Sean Spicer’s gaffe should teach us that the “anyone I don’t like is Hitler” approach to politics or history always fails. But many of the White House press secretary’s liberal critics need to learn the same lesson. If you complain about Jew-hatred when it can be linked to false narratives about President Donald Trump, yet you don’t get worked up about what Iran or the Palestinians are saying, maybe it’s time to question your motives, writes JNS.org Online Editor Jonathan S. Tobin.

President Donald Trump’s missile strike against Syria inaugurates a new chapter in the long and controversial history of American responses—and sometimes non-responses—to mass murder around the world. Historian Rafael Medoff recounts the U.S. approach to episodes including Islamic State, Libya, Darfur, Rwanda, Bosnia, Cambodia, the Holocaust and Armenia.

Israeli leaders welcomed President Donald Trump’s surprise military action late Thursday to strike the airbase where Syrian President Bashar al-Assad was believed to have launched a chemical attack resulting in the deaths of at least 86 Syrians, including 27 children. Prime Minister Benjamin Netanyahu said Israel “fully supports” Trump’s decision and the message it sends. Israel said it had been notified ahead of the U.S. strike, with Defense Minister Avigdor Lieberman calling the advance notice “further proof of the strength of the relationship and depth of the connection between Israel and its largest ally, the United States.”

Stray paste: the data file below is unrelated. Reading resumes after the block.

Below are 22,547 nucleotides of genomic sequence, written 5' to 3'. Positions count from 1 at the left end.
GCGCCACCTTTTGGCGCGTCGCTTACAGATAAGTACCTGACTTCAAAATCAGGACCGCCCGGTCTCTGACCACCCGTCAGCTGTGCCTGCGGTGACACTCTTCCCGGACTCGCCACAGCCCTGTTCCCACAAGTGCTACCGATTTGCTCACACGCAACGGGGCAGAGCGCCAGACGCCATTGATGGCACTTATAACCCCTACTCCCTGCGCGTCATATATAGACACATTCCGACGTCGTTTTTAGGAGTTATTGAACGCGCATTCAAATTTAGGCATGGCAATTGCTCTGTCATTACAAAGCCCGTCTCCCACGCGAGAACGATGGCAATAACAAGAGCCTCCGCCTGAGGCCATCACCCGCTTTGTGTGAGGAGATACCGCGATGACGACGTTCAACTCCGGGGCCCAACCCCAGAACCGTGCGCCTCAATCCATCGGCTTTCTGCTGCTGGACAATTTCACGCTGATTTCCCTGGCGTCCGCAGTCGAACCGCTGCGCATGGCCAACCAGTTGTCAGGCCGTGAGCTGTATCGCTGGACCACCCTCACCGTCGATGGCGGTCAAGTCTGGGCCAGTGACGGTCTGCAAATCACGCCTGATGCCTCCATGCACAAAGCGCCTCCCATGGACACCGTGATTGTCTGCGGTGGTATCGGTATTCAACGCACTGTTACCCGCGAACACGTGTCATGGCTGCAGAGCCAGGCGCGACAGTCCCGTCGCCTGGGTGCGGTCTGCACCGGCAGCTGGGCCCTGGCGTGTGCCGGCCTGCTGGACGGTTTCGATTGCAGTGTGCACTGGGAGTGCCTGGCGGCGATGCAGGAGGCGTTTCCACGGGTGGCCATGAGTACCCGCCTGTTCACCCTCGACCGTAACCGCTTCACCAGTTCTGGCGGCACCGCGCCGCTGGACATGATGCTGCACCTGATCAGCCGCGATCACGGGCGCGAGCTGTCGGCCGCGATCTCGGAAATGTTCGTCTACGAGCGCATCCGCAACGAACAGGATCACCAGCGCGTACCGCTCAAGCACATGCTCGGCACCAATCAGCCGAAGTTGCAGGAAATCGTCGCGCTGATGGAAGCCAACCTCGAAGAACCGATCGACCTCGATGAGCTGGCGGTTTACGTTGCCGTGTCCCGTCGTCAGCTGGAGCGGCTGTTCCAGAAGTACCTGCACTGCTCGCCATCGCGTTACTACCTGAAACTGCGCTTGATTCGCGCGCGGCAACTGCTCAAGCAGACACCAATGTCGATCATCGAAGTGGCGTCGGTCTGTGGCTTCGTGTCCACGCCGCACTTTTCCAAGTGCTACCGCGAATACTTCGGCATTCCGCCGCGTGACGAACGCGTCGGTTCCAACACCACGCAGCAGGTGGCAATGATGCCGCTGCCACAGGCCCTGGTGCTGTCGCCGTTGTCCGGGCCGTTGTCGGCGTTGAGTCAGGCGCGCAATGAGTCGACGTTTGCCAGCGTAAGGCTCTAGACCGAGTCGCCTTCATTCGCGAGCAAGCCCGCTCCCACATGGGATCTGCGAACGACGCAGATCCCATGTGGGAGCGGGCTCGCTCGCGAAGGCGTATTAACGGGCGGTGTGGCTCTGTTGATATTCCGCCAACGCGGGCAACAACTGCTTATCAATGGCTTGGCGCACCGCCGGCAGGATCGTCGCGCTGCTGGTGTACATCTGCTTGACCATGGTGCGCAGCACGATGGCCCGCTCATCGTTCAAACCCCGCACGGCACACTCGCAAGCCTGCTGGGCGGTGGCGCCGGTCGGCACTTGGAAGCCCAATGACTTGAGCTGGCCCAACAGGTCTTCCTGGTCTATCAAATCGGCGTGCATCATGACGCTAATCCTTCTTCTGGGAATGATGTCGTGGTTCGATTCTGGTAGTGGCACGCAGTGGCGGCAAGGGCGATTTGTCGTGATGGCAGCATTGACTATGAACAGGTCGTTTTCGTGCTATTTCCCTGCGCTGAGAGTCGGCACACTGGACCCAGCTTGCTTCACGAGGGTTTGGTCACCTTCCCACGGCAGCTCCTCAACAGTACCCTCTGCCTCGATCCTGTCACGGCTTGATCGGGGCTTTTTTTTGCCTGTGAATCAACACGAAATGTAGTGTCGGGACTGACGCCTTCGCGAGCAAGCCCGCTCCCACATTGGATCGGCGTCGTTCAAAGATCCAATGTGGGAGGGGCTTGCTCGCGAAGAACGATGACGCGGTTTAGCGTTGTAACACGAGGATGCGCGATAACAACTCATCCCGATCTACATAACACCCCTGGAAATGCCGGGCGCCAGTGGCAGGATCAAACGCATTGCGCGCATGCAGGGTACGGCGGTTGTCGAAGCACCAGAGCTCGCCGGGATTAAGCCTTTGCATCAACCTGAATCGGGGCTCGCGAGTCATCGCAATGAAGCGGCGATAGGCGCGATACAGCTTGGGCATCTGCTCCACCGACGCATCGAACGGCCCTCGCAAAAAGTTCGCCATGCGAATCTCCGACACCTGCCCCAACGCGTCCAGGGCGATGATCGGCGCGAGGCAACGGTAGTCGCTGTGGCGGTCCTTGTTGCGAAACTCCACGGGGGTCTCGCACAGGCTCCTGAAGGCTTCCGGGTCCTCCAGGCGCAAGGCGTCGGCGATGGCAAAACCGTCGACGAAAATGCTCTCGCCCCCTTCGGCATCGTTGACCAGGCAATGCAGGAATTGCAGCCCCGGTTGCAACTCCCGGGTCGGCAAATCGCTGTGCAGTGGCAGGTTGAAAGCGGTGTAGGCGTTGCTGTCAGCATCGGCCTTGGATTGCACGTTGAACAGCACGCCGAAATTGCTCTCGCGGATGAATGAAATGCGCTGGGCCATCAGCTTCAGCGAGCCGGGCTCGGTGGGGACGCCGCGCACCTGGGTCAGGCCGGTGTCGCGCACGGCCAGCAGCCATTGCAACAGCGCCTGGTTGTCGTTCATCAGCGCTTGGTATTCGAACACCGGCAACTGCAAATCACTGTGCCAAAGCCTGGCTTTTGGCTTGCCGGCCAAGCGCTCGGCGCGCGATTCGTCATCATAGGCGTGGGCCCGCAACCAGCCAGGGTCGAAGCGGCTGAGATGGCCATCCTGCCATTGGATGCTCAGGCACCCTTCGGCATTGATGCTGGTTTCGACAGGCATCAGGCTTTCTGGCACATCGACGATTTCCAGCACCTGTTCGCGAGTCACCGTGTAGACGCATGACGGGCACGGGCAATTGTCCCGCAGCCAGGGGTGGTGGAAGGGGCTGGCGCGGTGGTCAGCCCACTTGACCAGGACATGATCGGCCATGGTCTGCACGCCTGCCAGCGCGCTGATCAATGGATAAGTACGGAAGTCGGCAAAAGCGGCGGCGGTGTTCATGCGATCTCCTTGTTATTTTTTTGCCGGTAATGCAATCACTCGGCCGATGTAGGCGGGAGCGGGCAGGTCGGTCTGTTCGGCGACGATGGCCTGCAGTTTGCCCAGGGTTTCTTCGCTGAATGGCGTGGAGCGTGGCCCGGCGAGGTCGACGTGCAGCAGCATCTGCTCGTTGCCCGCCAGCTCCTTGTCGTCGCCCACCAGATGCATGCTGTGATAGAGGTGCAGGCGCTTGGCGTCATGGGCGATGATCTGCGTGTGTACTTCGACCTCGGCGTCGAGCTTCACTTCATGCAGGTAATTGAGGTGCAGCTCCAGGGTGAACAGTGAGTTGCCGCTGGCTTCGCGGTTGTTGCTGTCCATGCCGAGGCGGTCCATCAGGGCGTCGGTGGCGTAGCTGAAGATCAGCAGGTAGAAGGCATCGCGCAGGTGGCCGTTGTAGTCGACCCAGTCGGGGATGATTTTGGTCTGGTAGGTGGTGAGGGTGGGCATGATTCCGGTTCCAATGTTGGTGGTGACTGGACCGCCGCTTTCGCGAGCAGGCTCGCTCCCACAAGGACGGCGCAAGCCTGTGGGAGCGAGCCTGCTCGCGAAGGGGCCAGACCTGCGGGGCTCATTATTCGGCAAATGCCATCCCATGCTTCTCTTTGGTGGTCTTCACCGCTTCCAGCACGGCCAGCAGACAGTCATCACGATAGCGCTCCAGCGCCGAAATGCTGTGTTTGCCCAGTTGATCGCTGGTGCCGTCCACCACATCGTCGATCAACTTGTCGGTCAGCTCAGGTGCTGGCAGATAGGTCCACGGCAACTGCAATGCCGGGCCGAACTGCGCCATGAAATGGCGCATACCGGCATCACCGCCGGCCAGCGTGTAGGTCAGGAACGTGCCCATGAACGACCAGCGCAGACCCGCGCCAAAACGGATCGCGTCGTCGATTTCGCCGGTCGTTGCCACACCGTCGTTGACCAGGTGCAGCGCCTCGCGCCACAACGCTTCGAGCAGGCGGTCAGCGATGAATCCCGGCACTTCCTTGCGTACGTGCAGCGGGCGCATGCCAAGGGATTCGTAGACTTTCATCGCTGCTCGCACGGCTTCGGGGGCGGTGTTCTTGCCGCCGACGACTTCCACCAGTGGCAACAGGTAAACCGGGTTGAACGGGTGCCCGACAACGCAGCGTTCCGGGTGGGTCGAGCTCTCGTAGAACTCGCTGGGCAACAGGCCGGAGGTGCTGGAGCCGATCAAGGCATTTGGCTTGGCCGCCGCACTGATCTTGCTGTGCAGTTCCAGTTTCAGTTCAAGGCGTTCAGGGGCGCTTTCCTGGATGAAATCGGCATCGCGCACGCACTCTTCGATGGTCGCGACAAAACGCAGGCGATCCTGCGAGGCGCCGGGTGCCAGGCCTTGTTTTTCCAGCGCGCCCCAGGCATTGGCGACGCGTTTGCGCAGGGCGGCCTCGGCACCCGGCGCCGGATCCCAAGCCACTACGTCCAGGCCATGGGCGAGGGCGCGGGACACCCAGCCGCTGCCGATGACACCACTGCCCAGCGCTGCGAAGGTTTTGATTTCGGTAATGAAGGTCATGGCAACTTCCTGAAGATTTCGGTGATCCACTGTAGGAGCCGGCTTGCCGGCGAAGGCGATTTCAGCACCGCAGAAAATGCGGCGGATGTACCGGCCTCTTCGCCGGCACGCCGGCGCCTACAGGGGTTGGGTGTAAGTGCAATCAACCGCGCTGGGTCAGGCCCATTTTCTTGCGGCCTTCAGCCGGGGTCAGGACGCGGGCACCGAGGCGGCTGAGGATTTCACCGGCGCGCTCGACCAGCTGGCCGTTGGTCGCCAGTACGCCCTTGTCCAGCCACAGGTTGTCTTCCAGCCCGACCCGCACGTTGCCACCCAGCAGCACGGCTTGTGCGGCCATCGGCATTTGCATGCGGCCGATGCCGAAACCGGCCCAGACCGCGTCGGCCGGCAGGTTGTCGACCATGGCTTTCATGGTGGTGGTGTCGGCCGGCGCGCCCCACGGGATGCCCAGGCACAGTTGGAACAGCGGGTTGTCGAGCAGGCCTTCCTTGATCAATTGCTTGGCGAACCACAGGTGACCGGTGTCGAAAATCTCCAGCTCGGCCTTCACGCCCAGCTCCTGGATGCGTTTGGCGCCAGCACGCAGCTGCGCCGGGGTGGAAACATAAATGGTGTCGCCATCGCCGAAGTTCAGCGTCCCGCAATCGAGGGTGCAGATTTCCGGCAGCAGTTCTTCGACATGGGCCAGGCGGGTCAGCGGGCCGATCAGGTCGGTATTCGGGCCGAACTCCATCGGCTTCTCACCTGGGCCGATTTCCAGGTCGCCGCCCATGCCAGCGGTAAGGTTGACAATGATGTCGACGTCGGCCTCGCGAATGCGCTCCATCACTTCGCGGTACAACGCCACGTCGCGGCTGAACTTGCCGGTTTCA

What’s the one value that the Jewish community should care most about? To listen to many who run organizations and communal philanthropies, the answer is inclusion. At a time when it is difficult to engage young people, maintaining a “big tent” is close to being a sacred concept. But by hosting convicted Palestinian terrorist Rasmea Odeh at its recent conference in Chicago, the left-wing group that calls itself Jewish Voice for Peace seems determined to prove that inclusiveness can be a highly overrated virtue, writes JNS.org Opinion Editor Jonathan S. Tobin.